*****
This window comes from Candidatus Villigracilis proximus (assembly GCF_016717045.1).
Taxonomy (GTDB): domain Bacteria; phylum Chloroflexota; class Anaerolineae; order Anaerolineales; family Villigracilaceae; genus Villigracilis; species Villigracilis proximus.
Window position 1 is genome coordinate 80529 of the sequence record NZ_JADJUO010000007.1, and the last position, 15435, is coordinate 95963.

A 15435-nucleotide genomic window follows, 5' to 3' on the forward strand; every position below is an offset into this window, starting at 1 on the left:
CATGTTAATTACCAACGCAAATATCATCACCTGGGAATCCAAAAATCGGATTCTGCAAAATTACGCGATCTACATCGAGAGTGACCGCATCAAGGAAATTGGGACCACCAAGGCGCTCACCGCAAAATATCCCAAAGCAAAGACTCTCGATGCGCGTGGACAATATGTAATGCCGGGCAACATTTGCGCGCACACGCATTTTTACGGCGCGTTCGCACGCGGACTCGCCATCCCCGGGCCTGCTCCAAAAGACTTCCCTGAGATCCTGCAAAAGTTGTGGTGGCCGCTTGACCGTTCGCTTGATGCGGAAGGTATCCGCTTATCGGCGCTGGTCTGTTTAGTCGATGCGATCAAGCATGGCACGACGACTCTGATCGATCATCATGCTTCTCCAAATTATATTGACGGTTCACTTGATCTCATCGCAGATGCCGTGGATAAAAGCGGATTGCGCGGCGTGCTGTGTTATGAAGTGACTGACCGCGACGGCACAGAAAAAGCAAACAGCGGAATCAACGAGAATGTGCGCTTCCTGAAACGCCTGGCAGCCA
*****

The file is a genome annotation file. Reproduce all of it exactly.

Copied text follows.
This window comes from Candidatus Villigracilis proximus (assembly GCF_016717045.1).
Taxonomy (GTDB): domain Bacteria; phylum Chloroflexota; class Anaerolineae; order Anaerolineales; family Villigracilaceae; genus Villigracilis; species Villigracilis proximus.
Window position 1 is genome coordinate 80529 of the sequence record NZ_JADJUO010000007.1, and the last position, 15435, is coordinate 95963.

A 15435-nucleotide genomic window follows, 5' to 3' on the forward strand; every position below is an offset into this window, starting at 1 on the left:
CATGTTAATTACCAACGCAAATATCATCACCTGGGAATCCAAAAATCGGATTCTGCAAAATTACGCGATCTACATCGAGAGTGACCGCATCAAGGAAATTGGGACCACCAAGGCGCTCACCGCAAAATATCCCAAAGCAAAGACTCTCGATGCGCGTGGACAATATGTAATGCCGGGCAACATTTGCGCGCACACGCATTTTTACGGCGCGTTCGCACGCGGACTCGCCATCCCCGGGCCTGCTCCAAAAGACTTCCCTGAGATCCTGCAAAAGTTGTGGTGGCCGCTTGACCGTTCGCTTGATGCGGAAGGTATCCGCTTATCGGCGCTGGTCTGTTTAGTCGATGCGATCAAGCATGGCACGACGACTCTGATCGATCATCATGCTTCTCCAAATTATATTGACGGTTCACTTGATCTCATCGCAGATGCCGTGGATAAAAGCGGATTGCGCGGCGTGCTGTGTTATGAAGTGACTGACCGCGACGGCACAGAAAAAGCAAACAGCGGAATCAACGAGAATGTGCGCTTCCTGAAACGCCTGGCAGCCA